French Guiana Final Report Essay

1848 WordsSep 9, 20118 Pages
Judy Guthro Professor Brady GEO373 05 February 2011 The history and culture of French Guiana is as varied as its landscape. Its people are as diverse as the country; from the Atlantic coast, to the marshy swamps, to the tropical rain forest and the Guiana Highlands. The Arawak Indians were the first known people to inhabit the land now known as French Guiana. The next wave of people was the Caribs, who were traveling from Brazil and stayed behind. This group made up the Amerindians, of which there are only a handful of descendants left today. The Spaniards commissioned Christopher Columbus and settled the land in 1498. They occupied the land on and off for the next century. When the rest of the European powers were claiming land in…show more content…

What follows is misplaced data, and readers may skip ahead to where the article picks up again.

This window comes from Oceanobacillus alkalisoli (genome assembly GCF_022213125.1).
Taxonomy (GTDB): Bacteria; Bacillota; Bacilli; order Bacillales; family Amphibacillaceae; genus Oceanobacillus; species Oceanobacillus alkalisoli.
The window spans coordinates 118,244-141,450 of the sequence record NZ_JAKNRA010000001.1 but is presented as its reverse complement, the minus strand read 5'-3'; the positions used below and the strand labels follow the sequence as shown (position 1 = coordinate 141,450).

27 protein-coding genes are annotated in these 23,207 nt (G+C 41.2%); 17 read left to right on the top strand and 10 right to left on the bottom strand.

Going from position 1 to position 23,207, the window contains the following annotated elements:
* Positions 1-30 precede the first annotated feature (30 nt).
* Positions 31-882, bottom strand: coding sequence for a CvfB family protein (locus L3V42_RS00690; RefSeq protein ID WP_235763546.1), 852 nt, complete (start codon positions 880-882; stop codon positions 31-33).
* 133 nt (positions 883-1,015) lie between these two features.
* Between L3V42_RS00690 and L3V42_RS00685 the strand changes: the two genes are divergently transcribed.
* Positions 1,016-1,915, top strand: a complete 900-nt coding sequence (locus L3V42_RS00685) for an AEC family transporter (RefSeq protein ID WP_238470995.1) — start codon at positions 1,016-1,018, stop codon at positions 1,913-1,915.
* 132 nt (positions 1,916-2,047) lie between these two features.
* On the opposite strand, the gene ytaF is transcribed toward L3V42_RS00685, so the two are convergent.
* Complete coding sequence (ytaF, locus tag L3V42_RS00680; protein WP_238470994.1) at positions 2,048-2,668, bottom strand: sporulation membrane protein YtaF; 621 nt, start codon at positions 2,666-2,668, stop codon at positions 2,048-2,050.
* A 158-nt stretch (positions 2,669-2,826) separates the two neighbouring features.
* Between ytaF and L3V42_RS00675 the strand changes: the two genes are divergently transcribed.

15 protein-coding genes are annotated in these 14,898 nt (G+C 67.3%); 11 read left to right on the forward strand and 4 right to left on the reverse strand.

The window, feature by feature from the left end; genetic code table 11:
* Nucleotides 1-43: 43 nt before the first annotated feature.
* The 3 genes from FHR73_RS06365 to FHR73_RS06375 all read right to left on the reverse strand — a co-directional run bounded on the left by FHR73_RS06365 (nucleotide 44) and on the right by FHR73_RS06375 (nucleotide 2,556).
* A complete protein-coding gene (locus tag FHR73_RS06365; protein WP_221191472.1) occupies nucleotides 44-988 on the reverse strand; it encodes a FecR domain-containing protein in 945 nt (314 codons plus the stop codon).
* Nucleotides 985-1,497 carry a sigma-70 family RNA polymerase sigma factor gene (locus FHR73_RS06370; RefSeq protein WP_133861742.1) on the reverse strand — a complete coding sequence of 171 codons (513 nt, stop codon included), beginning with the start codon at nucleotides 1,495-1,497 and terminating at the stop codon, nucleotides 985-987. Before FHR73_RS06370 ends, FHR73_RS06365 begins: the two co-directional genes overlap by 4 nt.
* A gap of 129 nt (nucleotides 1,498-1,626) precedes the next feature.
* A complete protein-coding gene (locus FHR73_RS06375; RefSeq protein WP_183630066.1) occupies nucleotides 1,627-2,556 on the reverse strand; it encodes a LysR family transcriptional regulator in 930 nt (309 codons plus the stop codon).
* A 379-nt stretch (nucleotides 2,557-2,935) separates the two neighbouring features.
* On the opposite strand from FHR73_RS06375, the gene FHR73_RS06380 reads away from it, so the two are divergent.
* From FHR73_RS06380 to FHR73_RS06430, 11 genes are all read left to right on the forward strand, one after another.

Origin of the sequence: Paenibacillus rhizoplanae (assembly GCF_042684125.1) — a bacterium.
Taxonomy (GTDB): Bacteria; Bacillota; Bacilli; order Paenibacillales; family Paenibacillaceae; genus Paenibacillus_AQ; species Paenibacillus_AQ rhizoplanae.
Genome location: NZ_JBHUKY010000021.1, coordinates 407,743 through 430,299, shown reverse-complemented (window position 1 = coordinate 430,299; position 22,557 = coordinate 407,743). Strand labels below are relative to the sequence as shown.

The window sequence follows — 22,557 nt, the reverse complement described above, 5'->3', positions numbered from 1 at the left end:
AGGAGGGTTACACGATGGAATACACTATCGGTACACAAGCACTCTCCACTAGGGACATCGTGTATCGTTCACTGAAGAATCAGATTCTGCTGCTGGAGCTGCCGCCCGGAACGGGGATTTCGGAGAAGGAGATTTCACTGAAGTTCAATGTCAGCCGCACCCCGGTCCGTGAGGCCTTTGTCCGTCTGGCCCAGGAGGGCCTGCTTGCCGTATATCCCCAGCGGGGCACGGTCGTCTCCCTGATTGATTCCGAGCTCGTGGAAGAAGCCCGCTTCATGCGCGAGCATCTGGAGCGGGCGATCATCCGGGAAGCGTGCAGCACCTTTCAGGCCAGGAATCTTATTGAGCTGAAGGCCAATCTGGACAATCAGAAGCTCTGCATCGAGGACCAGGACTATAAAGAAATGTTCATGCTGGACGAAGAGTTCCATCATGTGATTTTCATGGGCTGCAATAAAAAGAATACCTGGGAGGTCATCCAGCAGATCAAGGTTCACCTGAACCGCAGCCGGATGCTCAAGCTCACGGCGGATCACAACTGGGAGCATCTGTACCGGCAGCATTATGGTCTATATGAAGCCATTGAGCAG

There is also a notable settlement of Vietnamese who came over in the early and middle parts of the twentieth century as well as the settlement of H’mong refugees from Laos. The cultures interact fairly well and inherently adopt and adapt to local flavors. The vast mix of people brings with it a variety of religions. The country is predominately Christian at 85%. Eighty percent of those are Roman Catholic and 5% are Protestant. Chinese, Hindu and Muslim make up another 6%. Traditional beliefs and Spirtist’s make up most of the balance. The 2009 population in French Guiana was approximately 217,000. Around 40 percent of the population lives in the capital of Cayenne with another 15% in Kouruo at the space center. African and Afro-Europeans make up 66 percent of the total population. Europeans make up another 18 percent and East Asians, Amerindians, and Brazilians make up the remainder (Burton, 59). There are also a few tribes descended from African slaves who escaped from plantations to live a lifestyle similar to their native Africa. In the sparsely populated interior the Oyampi and Palik tribes still follow a traditional Pre-Columbian way of life. National Identity: In the political and cultural sense there is no national identity. The nation for the French Guianese is France (Burton, 73). The diversity of ethnic groups and the lack of common history add to the problem of internal national identity. The

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